I thought about Rob Pike's piece on the value of physical prints. He gives three examples: Photos from the Scott Antarctic expedition, photos from his family and, as contrast, tapes containing early development records of the Unix operating system. He talks about the need for curation of digital information regarding software, hardware and formats. I miss a prior step: Realizing that something of value can be found in the haystack of bits; the Identification of valuable data.
Once the penguin poo was cleaned off the films from the Antarctic, it was clear what they were. You could already get a good idea about their content by holding them up against the light. Even simpler for the shoe box of family photos, no penguin poo (I presume). The content was immediately identifiable. In case of the DECtapes, I imagine they were marked and contained relatively few different things.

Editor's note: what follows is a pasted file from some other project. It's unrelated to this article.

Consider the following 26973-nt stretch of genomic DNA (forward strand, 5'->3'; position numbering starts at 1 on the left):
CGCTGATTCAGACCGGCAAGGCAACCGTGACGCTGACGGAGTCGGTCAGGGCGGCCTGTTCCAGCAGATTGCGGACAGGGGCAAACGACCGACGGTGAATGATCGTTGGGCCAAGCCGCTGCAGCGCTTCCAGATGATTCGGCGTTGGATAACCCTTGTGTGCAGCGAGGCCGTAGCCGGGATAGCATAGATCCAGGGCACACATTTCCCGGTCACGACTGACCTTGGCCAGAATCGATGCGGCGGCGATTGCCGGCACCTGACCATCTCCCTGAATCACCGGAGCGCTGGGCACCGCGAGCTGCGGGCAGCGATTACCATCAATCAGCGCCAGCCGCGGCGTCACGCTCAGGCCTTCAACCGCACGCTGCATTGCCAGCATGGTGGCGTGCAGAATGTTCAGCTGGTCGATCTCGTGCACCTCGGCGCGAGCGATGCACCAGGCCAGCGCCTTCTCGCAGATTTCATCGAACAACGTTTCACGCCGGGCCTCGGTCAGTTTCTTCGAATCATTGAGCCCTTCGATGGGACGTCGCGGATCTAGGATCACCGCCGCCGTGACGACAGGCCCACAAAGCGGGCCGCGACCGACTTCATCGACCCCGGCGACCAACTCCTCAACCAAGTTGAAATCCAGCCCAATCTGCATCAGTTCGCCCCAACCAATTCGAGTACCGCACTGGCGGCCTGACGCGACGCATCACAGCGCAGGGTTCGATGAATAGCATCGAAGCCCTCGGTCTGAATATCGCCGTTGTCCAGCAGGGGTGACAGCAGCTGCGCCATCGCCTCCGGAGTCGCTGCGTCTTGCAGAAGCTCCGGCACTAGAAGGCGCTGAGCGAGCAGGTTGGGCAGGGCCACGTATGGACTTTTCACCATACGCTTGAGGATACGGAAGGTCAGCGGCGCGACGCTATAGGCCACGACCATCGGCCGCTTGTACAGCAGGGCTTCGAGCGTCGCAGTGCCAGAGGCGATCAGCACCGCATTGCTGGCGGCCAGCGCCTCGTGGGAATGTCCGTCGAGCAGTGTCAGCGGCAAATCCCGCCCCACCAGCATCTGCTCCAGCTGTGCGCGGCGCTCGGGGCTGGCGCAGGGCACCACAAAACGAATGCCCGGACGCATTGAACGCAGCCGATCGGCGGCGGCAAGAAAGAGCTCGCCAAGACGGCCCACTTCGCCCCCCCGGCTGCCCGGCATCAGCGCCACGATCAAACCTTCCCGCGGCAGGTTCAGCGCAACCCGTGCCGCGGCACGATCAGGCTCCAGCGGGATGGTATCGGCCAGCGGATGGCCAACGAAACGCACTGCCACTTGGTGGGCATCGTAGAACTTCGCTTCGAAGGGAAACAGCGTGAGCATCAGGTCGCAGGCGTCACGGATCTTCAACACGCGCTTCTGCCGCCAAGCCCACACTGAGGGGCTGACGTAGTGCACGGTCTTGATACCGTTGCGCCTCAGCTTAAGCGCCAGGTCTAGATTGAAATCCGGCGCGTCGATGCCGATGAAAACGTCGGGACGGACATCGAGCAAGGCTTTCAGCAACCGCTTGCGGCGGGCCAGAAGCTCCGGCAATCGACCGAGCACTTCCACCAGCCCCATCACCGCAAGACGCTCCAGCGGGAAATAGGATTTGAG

Now imagine someone inheriting your hard drives. Assume they are readable - hardware, file system, file formats and all. Said someone now has huge piles of data created by you mingled with data you just consumed. There are audio files mixed with videos mixed with spread sheets mixed with pictures mixed with other stuff, probably badly ("not") separated into own and foreign work and in crude folder hierarchies. Hopefully the lucky heir is willing to put in the work required to separate the good hay from the worthless hay.
Prints have an additional function: If it is important enough to print, odds are, it has some worth. It eases the identification part of the process.